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My Killer Heart

We see a lot of sibling rivalries over here in the Gutter. Sometimes it's jealousy, sometimes it's greed.

But today, it's something else driving the story. There's no tougher job than being my brother's keeper.

My Killer Heart by Benjamin Welton

The fat man slid a gun across the desk. It was a black semi-automatic. 9x18mm. Without question it had serial numbers that had been carefully etched off and a history that played hot potato between buyers and sellers in multiple warzones.

The fat man threw two clips at my chest and finally spoke.

“We need you to kill Jackie. $138,000. Vacation afterwards if you’re interested. You’re usual style is okay, but no funny stuff.”

The fat man was from Bosnia, but no one knew whether he was Muslim, Serb, or Croat. His English is herky-jerky at best, but even if he was a Slavic Shakespeare, he’d still abstain from unnecessary dialog. The fat man always does as little as possible.

“He made some very bad mistakes with some boys in Youngstown, and now they want him. I’m sure you can understand their anger.”

I nodded.

“Good. Call me in the morning when it’s done. And I don’t want to hear any excuses because of who it is.” 

On my way out, one of the fat man’s heavies handed me a envelope with an address on it. It led to a hotel in western Maryland. I knew it well - Jackie and I often stayed there when we were kids.

I waited until nightfall to get started. I loaded the car with food and water for the road, then packed a backup gun just in case. It was an Austrian 7.65mm that I had stolen from an antiques store in Harrisburg. “Parabellum” was written on the barrel.

Parabellum - “for war.” They call me that because I always treat every job like a firefight. I have a reputation for overkill. I do it on purpose because I like being the type of guy that only gets called in when the contract in question involves either a real loser or a real monster. Jackie was a loser. He was also my brother.

Everyone in the neighborhood knew that Jackie was “slow.” They used to say that word with wincing condescension. It was their way of being both nice and mean to the dirt poor Kresge boys. Since no one liked our father, a divorced drunk with a whispered reputation for touching baby girls inappropriately, few offered to help Jackie when the other boys would torment him. When they weren’t beating him half to death, they were forcing Jackie to blow them each by turn just in order to avoid another drubbing.

At that age, my response to Jackie was probably even worse. I was embarrassed by my older, cocksucking brother. The few pictures I have of us together show me looking away from the camera and away from him. My body language is that of someone who would rather be someplace else and next to someone else.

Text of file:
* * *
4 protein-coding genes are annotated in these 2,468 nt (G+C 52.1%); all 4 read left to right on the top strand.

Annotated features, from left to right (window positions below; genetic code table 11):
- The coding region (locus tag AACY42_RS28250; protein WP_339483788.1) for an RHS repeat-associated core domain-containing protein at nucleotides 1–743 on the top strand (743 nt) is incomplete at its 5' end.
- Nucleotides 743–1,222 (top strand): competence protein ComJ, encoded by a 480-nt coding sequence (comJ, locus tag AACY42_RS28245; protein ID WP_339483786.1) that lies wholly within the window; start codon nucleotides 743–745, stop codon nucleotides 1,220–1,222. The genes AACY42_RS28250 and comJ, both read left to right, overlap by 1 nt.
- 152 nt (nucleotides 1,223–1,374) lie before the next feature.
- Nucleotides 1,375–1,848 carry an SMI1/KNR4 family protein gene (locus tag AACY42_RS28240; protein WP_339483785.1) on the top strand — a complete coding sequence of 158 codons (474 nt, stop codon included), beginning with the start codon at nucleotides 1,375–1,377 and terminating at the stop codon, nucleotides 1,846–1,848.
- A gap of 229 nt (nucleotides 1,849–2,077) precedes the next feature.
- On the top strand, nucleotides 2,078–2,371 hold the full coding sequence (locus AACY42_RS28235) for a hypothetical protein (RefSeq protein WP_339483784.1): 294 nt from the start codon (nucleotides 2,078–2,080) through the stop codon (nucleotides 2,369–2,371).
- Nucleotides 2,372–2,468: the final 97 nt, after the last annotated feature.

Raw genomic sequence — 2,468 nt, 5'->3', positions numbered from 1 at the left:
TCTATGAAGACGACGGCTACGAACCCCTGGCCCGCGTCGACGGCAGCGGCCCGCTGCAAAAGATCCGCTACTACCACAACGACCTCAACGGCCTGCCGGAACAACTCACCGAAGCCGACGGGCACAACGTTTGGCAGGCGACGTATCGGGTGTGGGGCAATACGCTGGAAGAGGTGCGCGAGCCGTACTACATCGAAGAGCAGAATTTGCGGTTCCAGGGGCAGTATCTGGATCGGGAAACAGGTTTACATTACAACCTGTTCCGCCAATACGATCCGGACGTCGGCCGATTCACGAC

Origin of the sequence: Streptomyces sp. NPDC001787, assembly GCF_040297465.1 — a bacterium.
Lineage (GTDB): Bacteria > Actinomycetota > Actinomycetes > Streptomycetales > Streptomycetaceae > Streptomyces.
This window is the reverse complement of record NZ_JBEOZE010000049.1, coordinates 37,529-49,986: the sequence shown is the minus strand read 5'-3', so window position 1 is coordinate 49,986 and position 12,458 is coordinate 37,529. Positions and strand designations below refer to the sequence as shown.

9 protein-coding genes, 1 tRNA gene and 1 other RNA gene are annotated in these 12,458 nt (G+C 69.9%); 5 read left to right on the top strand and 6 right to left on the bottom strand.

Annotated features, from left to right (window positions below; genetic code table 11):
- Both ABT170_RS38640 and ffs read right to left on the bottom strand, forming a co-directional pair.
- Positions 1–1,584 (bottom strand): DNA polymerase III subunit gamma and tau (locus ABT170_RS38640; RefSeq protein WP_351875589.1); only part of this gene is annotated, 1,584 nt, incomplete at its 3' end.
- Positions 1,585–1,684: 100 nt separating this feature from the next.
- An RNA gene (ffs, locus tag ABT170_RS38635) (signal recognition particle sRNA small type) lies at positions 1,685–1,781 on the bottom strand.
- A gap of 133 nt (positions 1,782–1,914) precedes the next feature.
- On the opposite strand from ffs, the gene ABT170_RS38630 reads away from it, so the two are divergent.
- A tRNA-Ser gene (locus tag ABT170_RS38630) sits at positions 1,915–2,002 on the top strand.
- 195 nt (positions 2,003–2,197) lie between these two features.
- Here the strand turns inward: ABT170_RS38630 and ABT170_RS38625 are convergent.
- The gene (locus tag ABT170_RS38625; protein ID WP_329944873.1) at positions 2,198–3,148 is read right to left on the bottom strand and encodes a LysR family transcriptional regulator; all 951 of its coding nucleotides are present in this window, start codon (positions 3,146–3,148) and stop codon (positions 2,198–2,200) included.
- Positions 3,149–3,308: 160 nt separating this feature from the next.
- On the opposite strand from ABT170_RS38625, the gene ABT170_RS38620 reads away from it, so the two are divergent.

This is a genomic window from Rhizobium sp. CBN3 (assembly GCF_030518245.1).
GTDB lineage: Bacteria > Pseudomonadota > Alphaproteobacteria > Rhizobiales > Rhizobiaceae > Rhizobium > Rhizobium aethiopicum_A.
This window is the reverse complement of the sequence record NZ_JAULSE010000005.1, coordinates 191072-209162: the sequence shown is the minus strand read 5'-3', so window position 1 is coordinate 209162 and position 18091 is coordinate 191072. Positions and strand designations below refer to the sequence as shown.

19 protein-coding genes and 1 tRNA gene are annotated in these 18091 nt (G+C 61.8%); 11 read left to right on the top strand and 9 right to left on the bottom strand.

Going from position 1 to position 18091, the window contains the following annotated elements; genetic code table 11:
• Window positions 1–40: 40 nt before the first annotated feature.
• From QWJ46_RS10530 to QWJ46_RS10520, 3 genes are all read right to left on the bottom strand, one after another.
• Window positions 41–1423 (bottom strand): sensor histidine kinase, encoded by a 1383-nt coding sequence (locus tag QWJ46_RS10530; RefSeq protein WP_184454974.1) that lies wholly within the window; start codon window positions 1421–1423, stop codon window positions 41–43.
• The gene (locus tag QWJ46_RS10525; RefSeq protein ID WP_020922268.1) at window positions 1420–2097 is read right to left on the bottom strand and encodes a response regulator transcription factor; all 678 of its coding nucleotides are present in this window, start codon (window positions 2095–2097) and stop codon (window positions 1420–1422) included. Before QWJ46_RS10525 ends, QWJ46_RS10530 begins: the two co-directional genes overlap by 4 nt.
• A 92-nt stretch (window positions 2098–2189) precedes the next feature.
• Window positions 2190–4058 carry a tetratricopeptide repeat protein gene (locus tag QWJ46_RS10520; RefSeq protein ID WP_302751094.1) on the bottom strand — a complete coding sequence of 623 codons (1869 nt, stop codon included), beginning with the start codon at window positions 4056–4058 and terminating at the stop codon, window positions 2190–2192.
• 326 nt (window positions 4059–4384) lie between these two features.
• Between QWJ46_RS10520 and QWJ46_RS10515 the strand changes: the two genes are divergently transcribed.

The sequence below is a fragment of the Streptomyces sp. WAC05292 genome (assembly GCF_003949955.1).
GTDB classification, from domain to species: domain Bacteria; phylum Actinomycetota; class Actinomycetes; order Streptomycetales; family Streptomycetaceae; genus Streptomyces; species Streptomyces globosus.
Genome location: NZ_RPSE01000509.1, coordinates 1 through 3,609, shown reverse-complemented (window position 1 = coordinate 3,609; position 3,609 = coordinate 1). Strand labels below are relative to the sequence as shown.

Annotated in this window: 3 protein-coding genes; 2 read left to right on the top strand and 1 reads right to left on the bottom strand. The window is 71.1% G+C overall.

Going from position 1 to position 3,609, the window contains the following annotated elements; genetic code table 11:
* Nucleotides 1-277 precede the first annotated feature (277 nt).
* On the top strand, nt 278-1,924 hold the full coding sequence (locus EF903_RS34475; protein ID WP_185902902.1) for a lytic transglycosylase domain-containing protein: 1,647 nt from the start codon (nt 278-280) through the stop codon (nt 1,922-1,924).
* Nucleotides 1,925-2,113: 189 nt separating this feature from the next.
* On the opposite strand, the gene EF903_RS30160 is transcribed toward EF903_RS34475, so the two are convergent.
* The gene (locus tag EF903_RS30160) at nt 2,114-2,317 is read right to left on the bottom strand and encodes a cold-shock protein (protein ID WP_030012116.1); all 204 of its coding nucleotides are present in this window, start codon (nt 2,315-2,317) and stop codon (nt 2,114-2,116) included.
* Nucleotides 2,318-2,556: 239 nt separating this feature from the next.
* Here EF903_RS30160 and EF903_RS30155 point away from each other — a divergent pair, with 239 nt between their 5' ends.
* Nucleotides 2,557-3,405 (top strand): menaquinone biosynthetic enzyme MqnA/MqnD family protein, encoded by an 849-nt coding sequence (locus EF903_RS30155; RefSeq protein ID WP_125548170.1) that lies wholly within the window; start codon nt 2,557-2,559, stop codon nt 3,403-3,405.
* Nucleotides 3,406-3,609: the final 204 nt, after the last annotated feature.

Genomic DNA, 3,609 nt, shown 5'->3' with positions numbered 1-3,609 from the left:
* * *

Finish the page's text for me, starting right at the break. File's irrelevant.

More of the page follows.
It wasn’t until Jackie tried to conduct our church choir in the nude when I finally wised up to reality. My older brother wasn’t fit to live in this world, and since the Germans gave gas chambers a bad name, I resolved to keep him at home and out of trouble.

Turns out that I’m a horrible guardian. Despite putting Jackie up in a townhouse with neighbors that I paid a pittance to keep eyes on him, he still managed to escape. Sometime six months ago, he ran off. By all accounts he wound up in Youngstown and stayed long enough to piss off the mob.

I arrived at the hotel at 2 A.M. Jackie was in room 100 just like the envelope said. He answered the door on the fourth knock.

“What are you doing here, Walt?”

Softcore pornography was playing on the TV near the foot of Jackie’s unmade bed. By the look of things, he hadn’t left the room in days.

“Came to see you, Jackie. Got a minute?”

“Sure. It’s real late, but there’s a diner I know that’s open 24 hours.”

“Don’t have that much time.”

When he heard my words stiffen, and when he noticed that my right hand hadn’t left my back pocket, he knew.

“You know, dad always said you were gun crazy. Said you love Smith & Wesson more than family. He loved you more, though. He was gun crazy too, I guess. He send you?”

“Dad’s been dead for years, Jackie. Don’t you remember?”

“Sure, I do. I haven’t forgotten who killed him either.” Jackie’s eyes narrowed.

“Then why ask me such a question?”

“Been seeing a lot of ghosts lately. Starting to think they’re real.”

I looked down at the rotten carpet because I could no longer look him in the eyes. I didn’t answer him. I just made sure the door was open behind me, pointed, and emptied. A woman down the hall screamed.

I threw the gun away somewhere dark on I-68 and resolved to never think about Jackie again. At 4 A.M., I called the fat man from somewhere in West Virginia.
“What the hell is this? I said morning.”

“He’s dead.”

“Good, but it’s four o’clock in the morning. The news could’ve waited.”

“I’m going to be on vacation for a while. Send the money to this address.”

I read him our old home address, which no longer existed. Jackie and I had burned the place down years before.

“Going anywhere nice?”

“No, nowhere nice.” 

Benjamin Welton is a freelance writer based in Burlington, Vermont. His articles have appeared in The Atlantic, Crime Magazine, The Crime Factory, and others. His short stories have appeared in Shotgun Honey, Sanitarium Magazine, The Lovecraft Ezine, and more. He has been a librarian, fast food morlock, sailor, military lawman, teacher, and software QA engineer.